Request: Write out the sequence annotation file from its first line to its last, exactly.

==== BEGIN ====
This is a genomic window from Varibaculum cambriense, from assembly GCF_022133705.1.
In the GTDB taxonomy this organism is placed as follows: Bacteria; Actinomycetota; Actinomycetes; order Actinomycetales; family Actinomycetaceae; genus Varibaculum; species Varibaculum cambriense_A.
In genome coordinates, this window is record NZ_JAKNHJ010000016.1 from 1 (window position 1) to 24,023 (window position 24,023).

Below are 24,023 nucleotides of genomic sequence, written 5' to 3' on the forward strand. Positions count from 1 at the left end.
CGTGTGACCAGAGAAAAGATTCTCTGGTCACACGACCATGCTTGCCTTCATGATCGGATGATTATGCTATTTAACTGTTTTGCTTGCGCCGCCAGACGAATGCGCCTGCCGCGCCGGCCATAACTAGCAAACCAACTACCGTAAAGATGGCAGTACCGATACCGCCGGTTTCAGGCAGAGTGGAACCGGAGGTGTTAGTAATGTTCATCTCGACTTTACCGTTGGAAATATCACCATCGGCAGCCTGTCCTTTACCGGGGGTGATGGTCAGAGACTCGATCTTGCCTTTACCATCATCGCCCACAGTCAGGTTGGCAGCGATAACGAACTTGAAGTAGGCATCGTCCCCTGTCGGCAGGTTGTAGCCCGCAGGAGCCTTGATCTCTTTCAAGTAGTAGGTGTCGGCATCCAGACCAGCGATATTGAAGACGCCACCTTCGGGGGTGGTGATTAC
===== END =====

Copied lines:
This is a genomic window from Varibaculum cambriense, from assembly GCF_022133705.1.
In the GTDB taxonomy this organism is placed as follows: Bacteria; Actinomycetota; Actinomycetes; order Actinomycetales; family Actinomycetaceae; genus Varibaculum; species Varibaculum cambriense_A.
In genome coordinates, this window is record NZ_JAKNHJ010000016.1 from 1 (window position 1) to 24,023 (window position 24,023).

Below are 24,023 nucleotides of genomic sequence, written 5' to 3' on the forward strand. Positions count from 1 at the left end.
CGTGTGACCAGAGAAAAGATTCTCTGGTCACACGACCATGCTTGCCTTCATGATCGGATGATTATGCTATTTAACTGTTTTGCTTGCGCCGCCAGACGAATGCGCCTGCCGCGCCGGCCATAACTAGCAAACCAACTACCGTAAAGATGGCAGTACCGATACCGCCGGTTTCAGGCAGAGTGGAACCGGAGGTGTTAGTAATGTTCATCTCGACTTTACCGTTGGAAATATCACCATCGGCAGCCTGTCCTTTACCGGGGGTGATGGTCAGAGACTCGATCTTGCCTTTACCATCATCGCCCACAGTCAGGTTGGCAGCGATAACGAACTTGAAGTAGGCATCGTCCCCTGTCGGCAGGTTGTAGCCCGCAGGAGCCTTGATCTCTTTCAAGTAGTAGGTGTCGGCATCCAGACCAGCGATATTGAAGACGCCACCTTCGGGGGTGGTGATTAC